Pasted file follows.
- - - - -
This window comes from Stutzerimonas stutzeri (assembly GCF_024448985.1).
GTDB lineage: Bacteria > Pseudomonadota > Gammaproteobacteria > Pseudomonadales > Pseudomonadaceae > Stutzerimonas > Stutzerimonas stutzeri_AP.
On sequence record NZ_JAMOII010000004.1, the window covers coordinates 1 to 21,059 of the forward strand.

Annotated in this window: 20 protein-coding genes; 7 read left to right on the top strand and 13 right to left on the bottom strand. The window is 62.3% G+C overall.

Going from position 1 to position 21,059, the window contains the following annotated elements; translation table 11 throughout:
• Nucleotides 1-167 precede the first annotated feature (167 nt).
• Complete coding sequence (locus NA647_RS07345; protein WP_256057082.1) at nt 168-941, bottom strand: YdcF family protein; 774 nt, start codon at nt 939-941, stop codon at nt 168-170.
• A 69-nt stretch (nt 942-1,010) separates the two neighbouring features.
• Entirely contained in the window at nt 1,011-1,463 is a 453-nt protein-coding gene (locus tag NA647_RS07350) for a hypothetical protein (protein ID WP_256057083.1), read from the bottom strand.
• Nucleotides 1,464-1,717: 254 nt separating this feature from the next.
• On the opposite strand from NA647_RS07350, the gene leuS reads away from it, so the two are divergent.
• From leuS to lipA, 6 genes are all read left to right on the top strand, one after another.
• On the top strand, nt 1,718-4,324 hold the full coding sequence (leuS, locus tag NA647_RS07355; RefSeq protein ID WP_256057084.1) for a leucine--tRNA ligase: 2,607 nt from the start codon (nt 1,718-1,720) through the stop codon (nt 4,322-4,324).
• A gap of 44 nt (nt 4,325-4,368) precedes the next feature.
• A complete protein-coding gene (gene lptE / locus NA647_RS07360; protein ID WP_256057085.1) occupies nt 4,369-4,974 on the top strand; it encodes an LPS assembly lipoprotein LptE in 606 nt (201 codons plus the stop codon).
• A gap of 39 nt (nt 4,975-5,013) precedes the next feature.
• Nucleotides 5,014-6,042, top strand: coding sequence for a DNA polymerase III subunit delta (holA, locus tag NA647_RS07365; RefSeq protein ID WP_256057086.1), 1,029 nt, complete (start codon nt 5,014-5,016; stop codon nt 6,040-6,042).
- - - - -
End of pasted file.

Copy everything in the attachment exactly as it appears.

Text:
This window comes from Stutzerimonas stutzeri (assembly GCF_024448985.1).
GTDB lineage: Bacteria > Pseudomonadota > Gammaproteobacteria > Pseudomonadales > Pseudomonadaceae > Stutzerimonas > Stutzerimonas stutzeri_AP.
On sequence record NZ_JAMOII010000004.1, the window covers coordinates 1 to 21,059 of the forward strand.

Annotated in this window: 20 protein-coding genes; 7 read left to right on the top strand and 13 right to left on the bottom strand. The window is 62.3% G+C overall.

Going from position 1 to position 21,059, the window contains the following annotated elements; translation table 11 throughout:
• Nucleotides 1-167 precede the first annotated feature (167 nt).
• Complete coding sequence (locus NA647_RS07345; protein WP_256057082.1) at nt 168-941, bottom strand: YdcF family protein; 774 nt, start codon at nt 939-941, stop codon at nt 168-170.
• A 69-nt stretch (nt 942-1,010) separates the two neighbouring features.
• Entirely contained in the window at nt 1,011-1,463 is a 453-nt protein-coding gene (locus tag NA647_RS07350) for a hypothetical protein (protein ID WP_256057083.1), read from the bottom strand.
• Nucleotides 1,464-1,717: 254 nt separating this feature from the next.
• On the opposite strand from NA647_RS07350, the gene leuS reads away from it, so the two are divergent.
• From leuS to lipA, 6 genes are all read left to right on the top strand, one after another.
• On the top strand, nt 1,718-4,324 hold the full coding sequence (leuS, locus tag NA647_RS07355; RefSeq protein ID WP_256057084.1) for a leucine--tRNA ligase: 2,607 nt from the start codon (nt 1,718-1,720) through the stop codon (nt 4,322-4,324).
• A gap of 44 nt (nt 4,325-4,368) precedes the next feature.
• A complete protein-coding gene (gene lptE / locus NA647_RS07360; protein ID WP_256057085.1) occupies nt 4,369-4,974 on the top strand; it encodes an LPS assembly lipoprotein LptE in 606 nt (201 codons plus the stop codon).
• A gap of 39 nt (nt 4,975-5,013) precedes the next feature.
• Nucleotides 5,014-6,042, top strand: coding sequence for a DNA polymerase III subunit delta (holA, locus tag NA647_RS07365; RefSeq protein ID WP_256057086.1), 1,029 nt, complete (start codon nt 5,014-5,016; stop codon nt 6,040-6,042).